Former Federal Reserve Board Chairman Paul Volcker is a hero to the inside Washington crowd for having brought down inflation from its double-digit levels of the late 1970s. Never mind that this drop in the inflation rate occurred in every other country in the world also. We still must praise Volcker.
We also should not be bothered by the fact that his policy pushed the unemployment rate to almost 11 percent. This was necessary pain that those outside the elite just had to endure for the good of the country as a whole. We also are not supposed to be bothered by what his high interest policies did to heavily indebted developing countries.
But putting all this aside, the Volcker worshippers should at least be able to get the basic facts right. Steven Pearlstein flunks the test in a WAPO book review when he tells readers:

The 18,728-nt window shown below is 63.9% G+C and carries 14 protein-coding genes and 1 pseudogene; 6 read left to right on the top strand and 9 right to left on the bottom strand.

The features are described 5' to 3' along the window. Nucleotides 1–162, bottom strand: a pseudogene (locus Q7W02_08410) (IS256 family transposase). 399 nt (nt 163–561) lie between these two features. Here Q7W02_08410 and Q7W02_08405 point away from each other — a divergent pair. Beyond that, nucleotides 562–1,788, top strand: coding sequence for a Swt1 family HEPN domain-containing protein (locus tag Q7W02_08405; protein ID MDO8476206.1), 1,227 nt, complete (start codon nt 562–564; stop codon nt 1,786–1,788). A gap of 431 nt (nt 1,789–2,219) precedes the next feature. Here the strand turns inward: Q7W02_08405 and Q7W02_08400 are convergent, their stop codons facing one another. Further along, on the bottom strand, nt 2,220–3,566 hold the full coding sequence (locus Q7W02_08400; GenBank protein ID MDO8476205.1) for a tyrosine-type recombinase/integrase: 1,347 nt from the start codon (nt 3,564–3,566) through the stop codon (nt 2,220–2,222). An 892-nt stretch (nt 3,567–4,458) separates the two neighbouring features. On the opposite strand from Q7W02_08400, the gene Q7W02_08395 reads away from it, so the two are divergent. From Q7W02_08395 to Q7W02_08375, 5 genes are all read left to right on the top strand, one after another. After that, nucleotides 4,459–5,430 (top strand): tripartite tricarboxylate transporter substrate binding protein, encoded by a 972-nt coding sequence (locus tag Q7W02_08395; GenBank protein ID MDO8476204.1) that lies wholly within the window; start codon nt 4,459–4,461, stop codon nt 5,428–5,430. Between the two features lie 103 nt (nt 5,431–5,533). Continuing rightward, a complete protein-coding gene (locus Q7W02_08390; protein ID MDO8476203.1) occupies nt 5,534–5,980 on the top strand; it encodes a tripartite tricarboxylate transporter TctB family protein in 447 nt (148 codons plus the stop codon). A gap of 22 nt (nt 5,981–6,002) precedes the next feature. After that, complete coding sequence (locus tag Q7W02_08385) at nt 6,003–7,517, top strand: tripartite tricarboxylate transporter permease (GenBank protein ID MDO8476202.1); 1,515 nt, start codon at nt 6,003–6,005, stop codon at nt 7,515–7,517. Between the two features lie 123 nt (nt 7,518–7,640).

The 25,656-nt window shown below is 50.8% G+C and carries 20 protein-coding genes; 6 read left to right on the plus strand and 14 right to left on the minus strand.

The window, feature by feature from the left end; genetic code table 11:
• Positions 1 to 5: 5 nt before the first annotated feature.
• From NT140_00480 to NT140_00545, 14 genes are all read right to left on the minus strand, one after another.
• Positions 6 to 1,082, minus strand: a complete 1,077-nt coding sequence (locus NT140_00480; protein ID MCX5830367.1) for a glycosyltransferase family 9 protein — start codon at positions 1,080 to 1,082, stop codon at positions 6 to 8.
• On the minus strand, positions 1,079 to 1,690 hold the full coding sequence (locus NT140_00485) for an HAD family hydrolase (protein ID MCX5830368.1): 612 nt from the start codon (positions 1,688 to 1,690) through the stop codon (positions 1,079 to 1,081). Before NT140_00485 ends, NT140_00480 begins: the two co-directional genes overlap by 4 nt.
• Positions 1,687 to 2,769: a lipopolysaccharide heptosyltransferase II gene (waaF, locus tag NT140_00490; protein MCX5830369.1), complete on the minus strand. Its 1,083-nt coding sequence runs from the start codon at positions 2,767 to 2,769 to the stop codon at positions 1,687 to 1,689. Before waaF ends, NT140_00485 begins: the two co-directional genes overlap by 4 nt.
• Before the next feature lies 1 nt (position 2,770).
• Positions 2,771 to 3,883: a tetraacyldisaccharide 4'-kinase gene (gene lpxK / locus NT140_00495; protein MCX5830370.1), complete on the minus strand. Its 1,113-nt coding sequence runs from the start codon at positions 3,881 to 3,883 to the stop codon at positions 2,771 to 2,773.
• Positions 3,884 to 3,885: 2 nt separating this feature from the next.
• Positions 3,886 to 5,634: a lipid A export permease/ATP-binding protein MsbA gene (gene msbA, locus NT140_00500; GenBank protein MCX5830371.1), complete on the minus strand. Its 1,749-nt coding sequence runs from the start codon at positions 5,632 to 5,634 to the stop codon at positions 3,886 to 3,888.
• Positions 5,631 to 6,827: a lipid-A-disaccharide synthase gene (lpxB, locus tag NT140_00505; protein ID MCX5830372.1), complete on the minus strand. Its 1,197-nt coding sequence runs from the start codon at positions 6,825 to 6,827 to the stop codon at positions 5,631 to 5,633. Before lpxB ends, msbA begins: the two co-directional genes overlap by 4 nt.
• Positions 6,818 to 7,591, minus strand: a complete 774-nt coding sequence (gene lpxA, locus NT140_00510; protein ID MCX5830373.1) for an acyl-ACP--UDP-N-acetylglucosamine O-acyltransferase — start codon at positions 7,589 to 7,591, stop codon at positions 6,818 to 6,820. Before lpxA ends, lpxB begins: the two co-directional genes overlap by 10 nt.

"By the time he stepped down as Fed chairman in 1987, Volcker had managed to wring inflation out of the American psyche and bring the country’s trade account and the government’s budget much closer toward balance."
This is not true, the trade deficit in fact soared during the Volcker years as shown below.
Source: Bureau of Economic Analysis.
Expressed as a share of GDP, the trade deficit went from 0.8 percent in 1979 to 3.0 percent in 1987. It really shouldn't be hard to get this one right.
In response to several comments below I have corrected the graph to show the "surplus" not deficit becoming more negative under Volcker. This was arguably the direct result of his Fed policy, since a predicted result of higher interest rates is a rise in the value of the dollar which makes U.S. goods less competitive internationally.
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